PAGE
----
the photo, because I am so out of touch with blogging these days that I forgot to take one. It didn't help that I was at a friend's house for Easter; there's something so awkward about photographing your food in a strange environment. So, I'll help you picutre it: a rectagnular tart, covered in rosettes of lightly browned meringue. The filling was not the expected lemon, but passionfruit curd, and there was passionfruit sauce on the side. Very elegant, a little exotic without being intimidating. Several people had seconds, and given that the dessert table also included a ricotta pie and a special Italian dove (a sweet yeast bread with chocolate filling), that was a good sign.
I used Maury Rubin's tart crust recipe, because, as I believe Jeffrey Steingarten pointed out, it's perfect and there's no need for any other recipe for tart shells. I didn't use his recipe for passionfruit filling, though. It looked a little lacking in eggy goodness. So I found a recipe online for passionfruit curd, then looked at Helen Witty's lemon curd recipe, which is my standard go-to recipe for lemon curd. I determined that the Witty recipe would work, as long as I decreased the sugar (tart though passionfruit is, it's sweeter than lemon juice). I also wanted to use Rubin's idea of including vanilla bean to add another layer of flavor. So this is what I came up with:
3 egg yolks, plus one whole egg
1 cup sugar (or 3/4 cup - I'll explain in just a minute)
1/2 cup passionfruit pulp/juice (I didn't use fresh, though that would have been great. Goya*, god bless 'em, sells frozen pure pulp. It's excellent in cocktails, smoothies and this recipe.)
1 stick plus two T butter, cut into pieces (whoo-hoo! eggs and butter! bring it on!)
2-inch piece vanilla bean
Beat the eggs and sugar together thoroughly. Add the juice, butter and vanilla bean (scrape the seeds into the mix, then throw the pod in while you're at it), and put your bowl over some simmering water. Cook and whisk seemingly endlessly, but really only for about 10-15 minutes (I recommend you put on NPR before you start) until it's nice and thick, then put through a strainer into a bowl and refrigerate.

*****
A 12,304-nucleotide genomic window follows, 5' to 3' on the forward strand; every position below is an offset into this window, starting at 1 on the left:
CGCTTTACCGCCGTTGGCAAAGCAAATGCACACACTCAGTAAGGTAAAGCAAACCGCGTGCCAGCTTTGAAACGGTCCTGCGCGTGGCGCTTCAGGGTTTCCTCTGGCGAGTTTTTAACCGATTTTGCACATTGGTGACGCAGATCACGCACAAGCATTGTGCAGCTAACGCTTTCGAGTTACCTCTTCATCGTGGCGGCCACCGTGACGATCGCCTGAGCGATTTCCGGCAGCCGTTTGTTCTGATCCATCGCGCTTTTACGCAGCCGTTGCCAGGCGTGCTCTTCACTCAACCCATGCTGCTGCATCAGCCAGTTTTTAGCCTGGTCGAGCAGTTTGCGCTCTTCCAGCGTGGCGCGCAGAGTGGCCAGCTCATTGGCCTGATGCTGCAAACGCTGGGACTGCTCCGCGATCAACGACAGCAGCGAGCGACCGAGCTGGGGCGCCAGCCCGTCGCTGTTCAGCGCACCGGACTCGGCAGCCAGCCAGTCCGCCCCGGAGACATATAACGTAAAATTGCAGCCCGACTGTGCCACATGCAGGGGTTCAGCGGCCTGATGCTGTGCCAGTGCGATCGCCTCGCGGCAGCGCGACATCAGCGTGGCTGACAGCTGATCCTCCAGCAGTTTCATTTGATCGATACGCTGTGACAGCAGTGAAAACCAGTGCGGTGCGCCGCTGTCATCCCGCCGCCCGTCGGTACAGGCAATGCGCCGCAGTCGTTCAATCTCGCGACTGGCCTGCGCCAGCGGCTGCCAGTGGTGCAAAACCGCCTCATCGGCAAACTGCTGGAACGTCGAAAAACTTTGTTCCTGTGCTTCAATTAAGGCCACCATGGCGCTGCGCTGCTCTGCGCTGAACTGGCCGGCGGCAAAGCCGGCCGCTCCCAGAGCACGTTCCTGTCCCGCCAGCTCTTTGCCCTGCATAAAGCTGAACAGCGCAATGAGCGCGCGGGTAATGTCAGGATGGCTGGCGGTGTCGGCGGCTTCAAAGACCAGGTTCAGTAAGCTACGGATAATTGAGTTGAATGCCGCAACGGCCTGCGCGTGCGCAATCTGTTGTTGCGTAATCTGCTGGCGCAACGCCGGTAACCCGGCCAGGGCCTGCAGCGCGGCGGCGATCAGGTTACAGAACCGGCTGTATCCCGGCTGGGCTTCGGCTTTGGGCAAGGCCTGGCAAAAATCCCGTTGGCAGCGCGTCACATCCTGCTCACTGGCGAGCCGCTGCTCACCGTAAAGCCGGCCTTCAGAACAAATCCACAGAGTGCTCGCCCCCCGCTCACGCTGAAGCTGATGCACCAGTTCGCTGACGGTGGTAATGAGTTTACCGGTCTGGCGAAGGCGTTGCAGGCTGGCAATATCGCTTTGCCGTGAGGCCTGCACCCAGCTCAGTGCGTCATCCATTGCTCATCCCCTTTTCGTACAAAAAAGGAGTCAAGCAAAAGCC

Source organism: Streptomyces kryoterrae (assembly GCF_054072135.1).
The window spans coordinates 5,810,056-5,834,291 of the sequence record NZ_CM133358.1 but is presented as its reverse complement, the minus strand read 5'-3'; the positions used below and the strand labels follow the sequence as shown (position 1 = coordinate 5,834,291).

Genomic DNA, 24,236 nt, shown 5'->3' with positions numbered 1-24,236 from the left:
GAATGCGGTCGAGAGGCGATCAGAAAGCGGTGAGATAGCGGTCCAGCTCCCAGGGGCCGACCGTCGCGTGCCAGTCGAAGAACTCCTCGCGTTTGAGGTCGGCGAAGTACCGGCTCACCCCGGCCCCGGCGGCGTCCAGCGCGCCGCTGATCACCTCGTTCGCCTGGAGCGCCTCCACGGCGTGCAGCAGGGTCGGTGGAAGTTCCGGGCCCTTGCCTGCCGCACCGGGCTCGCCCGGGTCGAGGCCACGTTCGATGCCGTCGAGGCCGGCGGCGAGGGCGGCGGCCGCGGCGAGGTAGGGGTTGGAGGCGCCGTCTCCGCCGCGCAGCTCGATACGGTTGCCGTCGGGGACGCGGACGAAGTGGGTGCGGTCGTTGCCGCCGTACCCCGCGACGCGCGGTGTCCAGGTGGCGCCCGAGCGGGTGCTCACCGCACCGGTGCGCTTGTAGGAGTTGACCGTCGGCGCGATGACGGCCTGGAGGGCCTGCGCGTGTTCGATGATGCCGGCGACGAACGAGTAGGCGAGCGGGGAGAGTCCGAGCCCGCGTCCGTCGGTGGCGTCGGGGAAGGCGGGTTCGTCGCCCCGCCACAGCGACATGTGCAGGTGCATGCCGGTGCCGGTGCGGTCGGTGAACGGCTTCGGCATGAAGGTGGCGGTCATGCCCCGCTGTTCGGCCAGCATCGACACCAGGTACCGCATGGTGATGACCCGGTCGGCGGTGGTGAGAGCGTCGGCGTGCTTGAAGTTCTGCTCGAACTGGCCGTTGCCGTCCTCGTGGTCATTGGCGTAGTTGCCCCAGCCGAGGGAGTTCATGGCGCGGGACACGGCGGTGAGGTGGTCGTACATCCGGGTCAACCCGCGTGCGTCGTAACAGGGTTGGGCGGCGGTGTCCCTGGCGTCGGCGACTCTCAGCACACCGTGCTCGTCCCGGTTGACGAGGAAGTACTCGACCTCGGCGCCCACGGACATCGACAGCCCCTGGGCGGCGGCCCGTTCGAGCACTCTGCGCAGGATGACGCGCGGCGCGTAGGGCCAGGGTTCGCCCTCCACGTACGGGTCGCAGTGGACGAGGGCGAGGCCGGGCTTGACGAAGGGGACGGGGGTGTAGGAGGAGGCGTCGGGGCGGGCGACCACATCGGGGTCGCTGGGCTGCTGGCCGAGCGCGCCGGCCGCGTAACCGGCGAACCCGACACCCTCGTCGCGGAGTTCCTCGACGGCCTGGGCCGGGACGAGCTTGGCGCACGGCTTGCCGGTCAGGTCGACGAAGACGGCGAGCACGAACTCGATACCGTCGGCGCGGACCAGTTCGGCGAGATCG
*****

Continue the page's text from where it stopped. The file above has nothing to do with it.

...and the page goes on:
Blind bake your tart shell, let it cool, then brush it thinly with a bit of melted white chocolate. This will seal the shell from the moisture of the filling and keep it from getting soggy. Fill the tart - you should have exactly enough for a standard tart shell.
Now, here's the question: meringue or whipped cream? For eating purposes, I prefer whipped cream, but for the baker, meringue has two advantages. One, it uses up those perfectly good egg whites. Two, you get to use the blowtorch. For me, the joy of playing with fire trumps the pleasure of butterfat (just barely), so I went with meringue. And therein lies the error I made with the recipe. It was just a little too sweet. With lightly sweetened whipped cream, the curd would have been perfect, but it wasn't quite tart enough to stand up to meringue. Therefore, I would suggest that if you want to serve the curd plain, or with raspberries (which would look and taste great) or with cream, you use 1 cup of sugar, but if you want to to cover the curd with meringue, drop the sugar down to 3/4 cup.
The sauce was my way of dealing with the overly-sweet tart. Passionfruit pulp, a little sugar, heated together, a little cornstarch to thicken (my arrowroot had something blue in it - I have NO idea), then a glug of rum. Fine, nothing exciting, but brought the sweetness back into balance. Unnecessary if you follow the sugar guidelines above, I think.
I will definitely make this tart again; it's pretty easy, the components could be made ahead, and it's a little unexpected. Plus, I think it will be fun to play around with fruit pairings. Raspberries are obvious, because raspberries and passionfruit have a special synergy, but kiwi might be nice as well, or strawberries or even possibly peaches. We shall see.
*If there's one big brand I love with a pure and untarnished love, it is Goya, maker of the only canned beans that are neither chalky nor mushy, purveyor of otherwise unattainable ingredients, my one true Goya.